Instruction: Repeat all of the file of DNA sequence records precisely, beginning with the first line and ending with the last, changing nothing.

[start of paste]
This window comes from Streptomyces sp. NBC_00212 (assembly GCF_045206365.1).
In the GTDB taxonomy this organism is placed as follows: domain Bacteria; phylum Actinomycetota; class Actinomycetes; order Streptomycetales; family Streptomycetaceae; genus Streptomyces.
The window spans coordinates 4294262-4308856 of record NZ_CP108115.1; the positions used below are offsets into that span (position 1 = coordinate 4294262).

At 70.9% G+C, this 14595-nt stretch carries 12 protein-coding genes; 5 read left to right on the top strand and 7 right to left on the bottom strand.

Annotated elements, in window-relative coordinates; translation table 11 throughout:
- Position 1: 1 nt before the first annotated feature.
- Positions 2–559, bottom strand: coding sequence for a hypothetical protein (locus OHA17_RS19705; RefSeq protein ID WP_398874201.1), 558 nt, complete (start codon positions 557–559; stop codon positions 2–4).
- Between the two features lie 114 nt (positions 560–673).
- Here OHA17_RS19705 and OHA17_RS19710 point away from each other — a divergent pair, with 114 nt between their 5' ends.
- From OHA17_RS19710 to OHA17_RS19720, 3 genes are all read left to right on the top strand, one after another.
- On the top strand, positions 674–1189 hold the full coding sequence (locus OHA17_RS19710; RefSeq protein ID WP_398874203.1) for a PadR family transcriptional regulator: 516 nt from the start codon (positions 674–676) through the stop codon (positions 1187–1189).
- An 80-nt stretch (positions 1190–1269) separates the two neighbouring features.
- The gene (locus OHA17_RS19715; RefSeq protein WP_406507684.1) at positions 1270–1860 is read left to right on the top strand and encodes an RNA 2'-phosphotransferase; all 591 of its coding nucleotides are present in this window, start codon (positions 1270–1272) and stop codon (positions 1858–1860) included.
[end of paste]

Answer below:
This window comes from Streptomyces sp. NBC_00212 (assembly GCF_045206365.1).
In the GTDB taxonomy this organism is placed as follows: domain Bacteria; phylum Actinomycetota; class Actinomycetes; order Streptomycetales; family Streptomycetaceae; genus Streptomyces.
The window spans coordinates 4294262-4308856 of record NZ_CP108115.1; the positions used below are offsets into that span (position 1 = coordinate 4294262).

At 70.9% G+C, this 14595-nt stretch carries 12 protein-coding genes; 5 read left to right on the top strand and 7 right to left on the bottom strand.

Annotated elements, in window-relative coordinates; translation table 11 throughout:
- Position 1: 1 nt before the first annotated feature.
- Positions 2–559, bottom strand: coding sequence for a hypothetical protein (locus OHA17_RS19705; RefSeq protein ID WP_398874201.1), 558 nt, complete (start codon positions 557–559; stop codon positions 2–4).
- Between the two features lie 114 nt (positions 560–673).
- Here OHA17_RS19705 and OHA17_RS19710 point away from each other — a divergent pair, with 114 nt between their 5' ends.
- From OHA17_RS19710 to OHA17_RS19720, 3 genes are all read left to right on the top strand, one after another.
- On the top strand, positions 674–1189 hold the full coding sequence (locus OHA17_RS19710; RefSeq protein ID WP_398874203.1) for a PadR family transcriptional regulator: 516 nt from the start codon (positions 674–676) through the stop codon (positions 1187–1189).
- An 80-nt stretch (positions 1190–1269) separates the two neighbouring features.
- The gene (locus OHA17_RS19715; RefSeq protein WP_406507684.1) at positions 1270–1860 is read left to right on the top strand and encodes an RNA 2'-phosphotransferase; all 591 of its coding nucleotides are present in this window, start codon (positions 1270–1272) and stop codon (positions 1858–1860) included.